Fluorescent in situ hybridization of DNA probes in the interphase and metaphase stages of the cell cycle

Linda A. Cannizzaro

Research output: Chapter in Book/Report/Conference proceedingChapter

1 Scopus citations


In the past decade, fluorescent in situ hybridization (FISH) has been used routinely in detecting molecular abnormalities in the interphase and metaphase stages of the cell cycle. Many of the molecular anomalies which are detected in this manner are diagnostic of a prenatal, postnatal, or neoplastic genetic disorder. With the continuous isolation of commercially available DNA probes specific to a particular chromosome region, FISH analysis has become standardized in its ability to detect characteristic chromosomal anomalies in association with genetic and neoplastic diseases. In recent years, FISH has also become automated to accommodate the increased volume of slide preparations necessary for the number of DNA probes needed to detect characteristic molecular anomalies in cancer tissues and bone marrow samples. FISH technology provides essential information to the physician regarding the diagnosis, response to treatment, and ultimately the prognosis of their patients' disorder. It has become an important source of information routinely used in conjunction with chromosome analyses, and presently to confirm molecular alterations detected by array comparative genomic hybridization (aCGH) analyses. In this chapter we describe the methods for performing FISH analyses in order to determine the presence or the absence of genetic abnormalities which define whether the patient has either a genetic syndrome or malignant disease.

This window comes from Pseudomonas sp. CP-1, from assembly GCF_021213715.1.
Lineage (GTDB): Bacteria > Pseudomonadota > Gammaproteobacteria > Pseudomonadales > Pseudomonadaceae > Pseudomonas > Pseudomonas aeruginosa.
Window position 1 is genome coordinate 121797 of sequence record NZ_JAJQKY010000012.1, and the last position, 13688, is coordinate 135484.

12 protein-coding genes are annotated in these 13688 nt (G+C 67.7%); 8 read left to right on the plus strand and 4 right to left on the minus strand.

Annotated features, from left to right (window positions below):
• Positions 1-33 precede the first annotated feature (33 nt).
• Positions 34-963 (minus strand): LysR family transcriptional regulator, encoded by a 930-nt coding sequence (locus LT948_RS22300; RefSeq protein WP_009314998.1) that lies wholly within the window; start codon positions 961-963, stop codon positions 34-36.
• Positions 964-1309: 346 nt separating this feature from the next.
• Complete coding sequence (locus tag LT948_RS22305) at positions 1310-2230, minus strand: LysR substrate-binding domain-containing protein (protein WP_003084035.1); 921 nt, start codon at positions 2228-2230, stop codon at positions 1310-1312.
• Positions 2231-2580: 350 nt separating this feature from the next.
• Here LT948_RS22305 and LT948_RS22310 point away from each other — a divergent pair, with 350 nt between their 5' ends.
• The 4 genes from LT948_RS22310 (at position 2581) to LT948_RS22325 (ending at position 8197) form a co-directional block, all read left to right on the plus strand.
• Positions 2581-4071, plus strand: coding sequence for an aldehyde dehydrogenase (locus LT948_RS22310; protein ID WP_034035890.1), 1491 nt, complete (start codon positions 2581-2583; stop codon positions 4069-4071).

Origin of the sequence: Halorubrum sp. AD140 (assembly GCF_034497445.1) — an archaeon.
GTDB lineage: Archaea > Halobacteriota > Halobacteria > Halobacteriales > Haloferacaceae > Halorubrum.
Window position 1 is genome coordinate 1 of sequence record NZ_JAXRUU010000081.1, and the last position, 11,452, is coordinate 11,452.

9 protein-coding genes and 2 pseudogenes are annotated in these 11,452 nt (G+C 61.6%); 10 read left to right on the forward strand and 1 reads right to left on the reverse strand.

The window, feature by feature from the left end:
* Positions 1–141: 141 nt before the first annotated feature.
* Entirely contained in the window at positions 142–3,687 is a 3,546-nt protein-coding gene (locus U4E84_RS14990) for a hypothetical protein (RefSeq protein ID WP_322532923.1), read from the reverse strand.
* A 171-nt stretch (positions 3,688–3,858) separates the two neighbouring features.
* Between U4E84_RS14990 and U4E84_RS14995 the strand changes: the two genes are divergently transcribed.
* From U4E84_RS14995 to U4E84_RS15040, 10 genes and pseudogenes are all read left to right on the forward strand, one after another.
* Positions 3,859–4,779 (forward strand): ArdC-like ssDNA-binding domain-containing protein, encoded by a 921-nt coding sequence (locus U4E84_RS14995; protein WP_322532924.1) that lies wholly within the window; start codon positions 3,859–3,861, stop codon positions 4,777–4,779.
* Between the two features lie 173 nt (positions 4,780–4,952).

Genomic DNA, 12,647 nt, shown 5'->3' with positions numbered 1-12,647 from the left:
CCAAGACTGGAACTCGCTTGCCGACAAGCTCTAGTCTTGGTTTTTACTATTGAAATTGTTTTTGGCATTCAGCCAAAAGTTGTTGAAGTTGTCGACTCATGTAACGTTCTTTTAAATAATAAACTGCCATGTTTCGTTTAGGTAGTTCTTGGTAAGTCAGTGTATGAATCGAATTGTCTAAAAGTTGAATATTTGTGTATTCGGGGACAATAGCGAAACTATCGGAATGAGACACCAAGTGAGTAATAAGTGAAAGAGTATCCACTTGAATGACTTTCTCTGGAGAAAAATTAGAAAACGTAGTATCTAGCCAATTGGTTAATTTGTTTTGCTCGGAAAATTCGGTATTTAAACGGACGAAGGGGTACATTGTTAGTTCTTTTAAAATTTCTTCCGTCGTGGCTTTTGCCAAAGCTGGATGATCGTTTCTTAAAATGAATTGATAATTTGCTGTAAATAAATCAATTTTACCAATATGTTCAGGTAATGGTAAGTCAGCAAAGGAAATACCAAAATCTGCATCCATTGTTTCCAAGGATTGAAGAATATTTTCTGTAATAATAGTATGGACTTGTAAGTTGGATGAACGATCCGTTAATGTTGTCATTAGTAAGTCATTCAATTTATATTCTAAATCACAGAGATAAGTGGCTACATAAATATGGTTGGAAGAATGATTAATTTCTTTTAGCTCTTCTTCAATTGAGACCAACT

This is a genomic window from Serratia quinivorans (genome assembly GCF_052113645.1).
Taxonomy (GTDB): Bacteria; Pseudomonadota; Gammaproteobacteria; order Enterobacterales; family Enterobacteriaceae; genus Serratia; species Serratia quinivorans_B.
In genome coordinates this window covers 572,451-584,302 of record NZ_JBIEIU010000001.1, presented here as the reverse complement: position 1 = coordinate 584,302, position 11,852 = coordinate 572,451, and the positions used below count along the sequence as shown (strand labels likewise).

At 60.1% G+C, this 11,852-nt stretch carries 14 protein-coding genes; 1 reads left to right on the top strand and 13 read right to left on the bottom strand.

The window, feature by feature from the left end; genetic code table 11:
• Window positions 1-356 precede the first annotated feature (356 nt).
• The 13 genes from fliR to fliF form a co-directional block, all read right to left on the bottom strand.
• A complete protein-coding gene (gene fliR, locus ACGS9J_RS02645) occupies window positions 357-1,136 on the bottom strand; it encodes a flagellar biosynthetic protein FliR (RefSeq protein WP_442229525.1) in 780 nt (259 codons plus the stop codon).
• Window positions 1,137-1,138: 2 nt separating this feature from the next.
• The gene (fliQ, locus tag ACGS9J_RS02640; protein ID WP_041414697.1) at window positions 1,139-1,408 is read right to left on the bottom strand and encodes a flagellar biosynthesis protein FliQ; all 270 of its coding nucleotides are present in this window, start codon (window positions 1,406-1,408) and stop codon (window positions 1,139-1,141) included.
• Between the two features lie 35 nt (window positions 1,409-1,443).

Original languageEnglish (US)
Title of host publicationBasic Cell Culture Protocols
PublisherHumana Press Inc.
Number of pages23
ISBN (Print)9781627031271
StatePublished - 2013

Publication series

NameMethods in Molecular Biology
ISSN (Print)1064-3745


  • Cancer
  • DNA probes
  • Fluorescent analyses
  • Genetic disorders
  • In situ hybridization

ASJC Scopus subject areas

  • Molecular Biology
  • Genetics


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